AAS Guest Blog Post: Xiaoxi Zhang

  Xiaoxi Zhang LRCCS PhD Candidate


Xiaoxi Zhang
LRCCS PhD Candidate

As someone from comparative literature with former background in Portuguese and Spanish studies, I am first and foremost impressed by the multiculturality, multidisciplinarity and the scope of scholarships in the panels and the cultural events in this conference. It in an excellent opportunity for me to get to know what some Asian scholars in other fields are studying, and what some of their concerns are.

Since my goal in the studies I am doing is to come up with a paradigm for comparative studies in literature and culture between China and some underprivileged countries and regions in Latin America, Africa and the Iberian peninsula, without reducing the cultural merits of each region I study to social problems and political debates, it is encouraging for me to see that many historians, political scientists and social scientists, in the panels I attended, voiced deep concerns for issues on language, literatures, and cultures from both within and outside the geographical confinements of Asia.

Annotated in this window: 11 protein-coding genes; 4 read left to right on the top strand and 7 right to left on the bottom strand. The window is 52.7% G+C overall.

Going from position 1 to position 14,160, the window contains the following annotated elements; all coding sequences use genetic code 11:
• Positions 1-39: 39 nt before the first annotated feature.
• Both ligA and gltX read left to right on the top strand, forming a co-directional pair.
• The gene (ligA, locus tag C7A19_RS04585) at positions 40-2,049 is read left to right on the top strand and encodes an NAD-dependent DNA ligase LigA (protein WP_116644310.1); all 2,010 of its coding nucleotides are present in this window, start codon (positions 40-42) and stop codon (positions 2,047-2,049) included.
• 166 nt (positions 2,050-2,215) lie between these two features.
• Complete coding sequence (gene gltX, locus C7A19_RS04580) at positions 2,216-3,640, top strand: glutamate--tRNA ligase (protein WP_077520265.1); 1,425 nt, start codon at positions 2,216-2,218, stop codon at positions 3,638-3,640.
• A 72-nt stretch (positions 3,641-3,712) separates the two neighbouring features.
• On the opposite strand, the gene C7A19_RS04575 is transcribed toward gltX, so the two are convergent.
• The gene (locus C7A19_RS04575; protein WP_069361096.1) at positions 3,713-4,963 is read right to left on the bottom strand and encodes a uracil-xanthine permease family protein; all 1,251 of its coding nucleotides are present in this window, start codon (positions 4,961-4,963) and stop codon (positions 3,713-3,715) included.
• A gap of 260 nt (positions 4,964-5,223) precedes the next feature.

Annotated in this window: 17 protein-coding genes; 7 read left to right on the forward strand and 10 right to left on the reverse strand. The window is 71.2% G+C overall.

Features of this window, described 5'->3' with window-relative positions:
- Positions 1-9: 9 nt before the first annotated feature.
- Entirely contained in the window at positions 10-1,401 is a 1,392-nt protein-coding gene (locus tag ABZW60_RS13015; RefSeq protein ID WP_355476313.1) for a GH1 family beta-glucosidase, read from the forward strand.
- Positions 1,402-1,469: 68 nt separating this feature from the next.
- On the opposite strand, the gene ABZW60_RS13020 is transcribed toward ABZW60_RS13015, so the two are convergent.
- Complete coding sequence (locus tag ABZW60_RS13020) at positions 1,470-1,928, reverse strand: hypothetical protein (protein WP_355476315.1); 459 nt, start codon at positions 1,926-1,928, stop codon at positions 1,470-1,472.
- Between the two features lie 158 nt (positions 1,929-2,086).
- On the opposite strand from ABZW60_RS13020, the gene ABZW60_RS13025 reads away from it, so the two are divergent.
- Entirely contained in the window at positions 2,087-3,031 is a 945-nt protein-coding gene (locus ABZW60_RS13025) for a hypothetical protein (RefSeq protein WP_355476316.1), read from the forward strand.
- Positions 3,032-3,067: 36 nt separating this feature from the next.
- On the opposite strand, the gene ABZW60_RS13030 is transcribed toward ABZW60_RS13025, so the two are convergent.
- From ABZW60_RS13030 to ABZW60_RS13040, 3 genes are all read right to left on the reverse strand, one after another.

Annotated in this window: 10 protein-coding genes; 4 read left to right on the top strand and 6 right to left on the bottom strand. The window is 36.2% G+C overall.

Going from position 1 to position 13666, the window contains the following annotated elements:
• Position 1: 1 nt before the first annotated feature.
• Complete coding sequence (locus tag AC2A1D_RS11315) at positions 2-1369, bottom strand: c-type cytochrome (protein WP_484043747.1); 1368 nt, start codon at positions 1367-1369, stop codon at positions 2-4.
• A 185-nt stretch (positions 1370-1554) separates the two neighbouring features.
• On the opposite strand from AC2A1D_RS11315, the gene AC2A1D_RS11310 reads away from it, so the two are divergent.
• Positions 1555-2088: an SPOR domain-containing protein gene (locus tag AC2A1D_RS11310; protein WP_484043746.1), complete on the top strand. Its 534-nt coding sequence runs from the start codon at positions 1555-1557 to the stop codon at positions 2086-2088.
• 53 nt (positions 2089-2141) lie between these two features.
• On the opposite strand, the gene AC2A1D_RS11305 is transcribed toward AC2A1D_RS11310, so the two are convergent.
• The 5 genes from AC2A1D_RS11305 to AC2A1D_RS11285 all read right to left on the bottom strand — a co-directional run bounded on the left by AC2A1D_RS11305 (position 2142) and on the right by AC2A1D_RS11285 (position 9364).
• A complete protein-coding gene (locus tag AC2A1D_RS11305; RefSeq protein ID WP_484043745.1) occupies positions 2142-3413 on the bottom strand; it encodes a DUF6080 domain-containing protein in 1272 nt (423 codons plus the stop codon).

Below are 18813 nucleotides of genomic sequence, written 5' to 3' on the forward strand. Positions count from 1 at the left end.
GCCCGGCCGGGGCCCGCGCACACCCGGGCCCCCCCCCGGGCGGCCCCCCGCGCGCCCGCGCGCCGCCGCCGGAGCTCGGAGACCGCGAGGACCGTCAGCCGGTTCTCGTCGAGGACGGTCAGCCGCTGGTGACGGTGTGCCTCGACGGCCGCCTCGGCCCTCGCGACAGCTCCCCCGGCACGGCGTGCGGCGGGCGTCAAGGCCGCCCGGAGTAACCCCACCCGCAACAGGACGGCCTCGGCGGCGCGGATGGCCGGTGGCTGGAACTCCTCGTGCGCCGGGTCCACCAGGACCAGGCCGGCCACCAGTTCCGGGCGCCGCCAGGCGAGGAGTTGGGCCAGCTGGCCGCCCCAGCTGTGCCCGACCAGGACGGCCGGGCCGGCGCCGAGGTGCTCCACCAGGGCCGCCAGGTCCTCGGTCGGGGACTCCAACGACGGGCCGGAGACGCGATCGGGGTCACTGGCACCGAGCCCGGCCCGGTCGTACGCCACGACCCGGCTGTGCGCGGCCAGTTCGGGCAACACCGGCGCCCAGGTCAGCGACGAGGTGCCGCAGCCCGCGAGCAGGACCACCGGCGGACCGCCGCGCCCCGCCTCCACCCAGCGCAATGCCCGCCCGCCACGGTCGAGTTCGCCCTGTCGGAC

One panel of particular interest to me is “Chinese Public Diplomacy in Africa: Theories and Cases”, with presentation and discussions of a study on the transmission of China’s cultural image on Internet, radio and television in Africa. Instead of focusing merely on social issues or leading towards a hasty moral judgment, many questions raised in this panel called for a critical re-evaluation of some cultural productions in contemporary China through comparison with similar issues in Latin America and in South Asia, as well as with studies on China’s image in those areas.

 New Books!  Photo by Xiaoxi Zhang

New Books! Photo by Xiaoxi Zhang

With a broadened horizon that comes from my experience in the panels, I started to understand better the merits of some transcontinental comparative studies done in South Asian countries - India in particular - which is reflected in the book exhibit of new publications from several different publishers.

One surprise for me is the lack of panels dedicated to studies of more popular cultural productions in China and in many other parts of Asia, such as TV series and popular music, in contrast to what is normal in a conference in fields like Latin America Studies. This is one of the questions that I will try to explore and understand in the future.